0 In Featured Articles/ Food/Drink

Use a simple pour-over to make affordable, delicious coffee

Of course you get great coffee from a high-end maker. I love, for example, my Philips LatteGo for its terrific coffee, expresso and milk foam functions. But I’ve been recently reminded of just how good some classic, cost-effective coffee methods are., and how a simple coffee ritual can become one of life’s little pleasures. Take Melitta’s inexpensive pour-over coffee-maker. I loved revisiting this product, which I first used in the 70s.

Pour-over step by step

Melita Signature pour over coffee maker in black porcelain
Pour-over coffee making is a delicious small space solution

Different people have different ways of making pour-over, but here’s what I do: dribble a little just-boiled water over a heaping tablespoon of fairly coarse grounds held in a filter. Let the water bubble and drain for about 30 seconds. This releases carbon dioxide in the beans, making it easier for the next pour of water to extract full flavour from them. Sometimes it’s called “blooming”. I’ve been doing it since I first used a Melita filter.

A Signatures Series model made of top-rack dishwasher-safe porcelain is small enough to store but pretty enough to leave out. Cost is  between about $30 and $40.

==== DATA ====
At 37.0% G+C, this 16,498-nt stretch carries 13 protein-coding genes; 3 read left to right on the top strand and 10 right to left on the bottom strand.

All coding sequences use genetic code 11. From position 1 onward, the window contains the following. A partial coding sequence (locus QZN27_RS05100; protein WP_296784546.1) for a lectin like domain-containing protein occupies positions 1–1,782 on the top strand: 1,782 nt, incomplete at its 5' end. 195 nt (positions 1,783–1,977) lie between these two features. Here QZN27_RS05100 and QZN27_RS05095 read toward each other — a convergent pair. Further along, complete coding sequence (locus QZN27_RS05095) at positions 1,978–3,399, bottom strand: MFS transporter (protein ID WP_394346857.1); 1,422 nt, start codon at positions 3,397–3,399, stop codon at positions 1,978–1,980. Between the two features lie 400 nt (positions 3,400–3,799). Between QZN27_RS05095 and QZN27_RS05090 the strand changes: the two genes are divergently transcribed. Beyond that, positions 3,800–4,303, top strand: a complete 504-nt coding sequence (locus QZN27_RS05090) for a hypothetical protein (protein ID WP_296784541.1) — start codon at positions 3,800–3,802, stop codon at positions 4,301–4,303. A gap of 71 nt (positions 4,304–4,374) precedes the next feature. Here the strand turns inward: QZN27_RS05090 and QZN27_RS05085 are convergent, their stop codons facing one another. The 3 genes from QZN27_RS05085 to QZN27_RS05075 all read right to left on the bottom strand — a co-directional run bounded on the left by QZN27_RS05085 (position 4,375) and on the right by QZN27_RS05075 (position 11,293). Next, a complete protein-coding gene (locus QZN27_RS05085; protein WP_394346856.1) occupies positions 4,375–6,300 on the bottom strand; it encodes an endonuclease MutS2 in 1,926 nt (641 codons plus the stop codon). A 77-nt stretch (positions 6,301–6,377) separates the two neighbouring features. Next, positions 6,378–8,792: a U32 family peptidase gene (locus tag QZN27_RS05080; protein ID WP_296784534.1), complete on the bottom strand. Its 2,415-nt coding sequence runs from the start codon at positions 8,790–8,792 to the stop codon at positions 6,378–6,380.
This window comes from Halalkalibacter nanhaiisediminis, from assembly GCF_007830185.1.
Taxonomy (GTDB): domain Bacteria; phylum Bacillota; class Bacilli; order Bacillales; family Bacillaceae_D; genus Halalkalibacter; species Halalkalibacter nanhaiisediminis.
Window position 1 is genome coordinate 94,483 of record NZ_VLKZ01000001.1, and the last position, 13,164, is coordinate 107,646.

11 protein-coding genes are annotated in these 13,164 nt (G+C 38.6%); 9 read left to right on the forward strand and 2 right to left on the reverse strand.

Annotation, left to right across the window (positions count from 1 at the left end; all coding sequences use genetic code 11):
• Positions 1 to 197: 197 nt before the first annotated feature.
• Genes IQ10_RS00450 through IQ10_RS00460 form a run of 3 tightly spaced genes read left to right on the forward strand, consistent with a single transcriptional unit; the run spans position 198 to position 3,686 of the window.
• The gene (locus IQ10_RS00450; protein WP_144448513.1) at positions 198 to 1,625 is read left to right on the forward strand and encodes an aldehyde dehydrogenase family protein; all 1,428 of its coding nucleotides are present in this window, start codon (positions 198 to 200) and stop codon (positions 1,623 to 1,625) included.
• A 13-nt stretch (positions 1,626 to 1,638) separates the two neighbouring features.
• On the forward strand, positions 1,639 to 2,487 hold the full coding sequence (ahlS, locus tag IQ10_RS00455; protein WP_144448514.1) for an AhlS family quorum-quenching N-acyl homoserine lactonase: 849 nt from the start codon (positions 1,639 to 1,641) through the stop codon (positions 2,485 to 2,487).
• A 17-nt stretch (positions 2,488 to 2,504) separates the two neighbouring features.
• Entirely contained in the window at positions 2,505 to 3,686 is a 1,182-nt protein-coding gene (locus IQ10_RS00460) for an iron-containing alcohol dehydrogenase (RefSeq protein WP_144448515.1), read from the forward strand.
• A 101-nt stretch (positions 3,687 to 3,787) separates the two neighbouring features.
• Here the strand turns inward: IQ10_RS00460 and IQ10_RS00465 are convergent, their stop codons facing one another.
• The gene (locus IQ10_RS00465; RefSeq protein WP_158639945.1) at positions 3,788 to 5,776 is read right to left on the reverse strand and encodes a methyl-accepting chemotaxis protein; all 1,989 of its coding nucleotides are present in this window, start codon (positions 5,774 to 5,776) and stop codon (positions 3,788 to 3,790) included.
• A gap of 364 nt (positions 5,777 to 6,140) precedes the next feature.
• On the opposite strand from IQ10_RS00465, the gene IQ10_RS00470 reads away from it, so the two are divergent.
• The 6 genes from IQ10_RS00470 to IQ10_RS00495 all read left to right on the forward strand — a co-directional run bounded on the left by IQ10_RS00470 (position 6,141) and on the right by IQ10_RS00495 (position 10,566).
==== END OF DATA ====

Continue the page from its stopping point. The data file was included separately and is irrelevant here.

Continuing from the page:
Coffee essentials

Coffee benefits from precise temperatures, Hamilton Beach’s variable temperature kettle has six settings and is about $90.

Great beans make better coffee. There’s no shortage of sustainable, ethical coffee brands to choose from. One of my favourites is the Winter Blend from Balzac’s , which I sometimes cut (about five to one) with Muskoka Maple from Muskoka Roasters.

Pour-over is only one quick and easy way to make good coffee. Lots of people, myself included, are also very happy to be served French Press coffee, which is a form of pour-over, except that pressure is used for force the grind through hot water to capture its fresh flavour and fragrance. It’s a little messier to clean than a pour-over filter, but not much. And they come in a range of sizes (see pic below), including single serve.

Different methods require different coffee grinds

For French Press or pour-over, you want a slightly coarser grind of coffee, as you don’t want water to pass too quickly through it. That’s where a counter-top grinder comes in handy, if the budget can handle it, along with better beans. Both are a small investment that pay off in more sustainable, satisfying coffee moments.

French press coffee maker in a kitchen corner
The well-loved French Press is another simple solution that delivers great taste. PIC CREDIT: HOMESENSE

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